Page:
Police seek bigger picture in using drones but libertarians incensed
POLICE in Victoria are considering the use of drone surveillance aircraft, a move that has alarmed civil liberties advocates.
Other police agencies, including the Australian Federal Police are interested in the technology.
A Victoria Police spokeswoman said the force was considering the ''potential operational use'' of the unmanned aircraft, which can be fitted with high-definition cameras and sensors.
The president of Liberty Victoria, Spencer Zifcak, said he was surprised to hear police were interested in using drones, warning they would significantly increase the potential for surveillance on political protests and private activities.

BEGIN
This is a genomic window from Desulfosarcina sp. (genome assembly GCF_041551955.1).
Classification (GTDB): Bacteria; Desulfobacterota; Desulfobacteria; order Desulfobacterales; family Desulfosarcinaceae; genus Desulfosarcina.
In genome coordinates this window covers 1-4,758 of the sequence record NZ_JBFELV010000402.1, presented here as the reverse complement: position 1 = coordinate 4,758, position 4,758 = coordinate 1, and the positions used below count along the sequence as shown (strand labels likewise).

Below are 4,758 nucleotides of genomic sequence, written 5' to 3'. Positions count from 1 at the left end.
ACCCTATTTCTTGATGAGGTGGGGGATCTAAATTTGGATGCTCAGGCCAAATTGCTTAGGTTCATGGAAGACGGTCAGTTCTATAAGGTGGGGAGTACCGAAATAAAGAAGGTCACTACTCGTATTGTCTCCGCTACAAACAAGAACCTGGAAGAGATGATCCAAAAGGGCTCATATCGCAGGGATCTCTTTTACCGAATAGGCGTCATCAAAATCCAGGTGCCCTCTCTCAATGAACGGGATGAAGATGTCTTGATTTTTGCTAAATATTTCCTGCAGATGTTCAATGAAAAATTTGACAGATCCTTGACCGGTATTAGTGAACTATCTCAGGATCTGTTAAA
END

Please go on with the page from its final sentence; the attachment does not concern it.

But Peggy MacTavish, the executive director of the Association for Unmanned Aerial Systems Australia, an industry-backed body, said technology for intruding on privacy already existed.
''Check out Google Earth, Google Maps, conventional aviation. This sort of activity had been going on for years,'' she said.
Queensland police have already tested a small drone for surveillance and search and rescue operations.
Any bid by police to adopt drone technology would require the approval of the Australian Civil Aviation Safety Authority, which is under pressure from commercial operators to allow unmanned aircraft to share the same airspace as piloted planes within two years.
Drones are being approved for operations by police in the United States from tomorrow.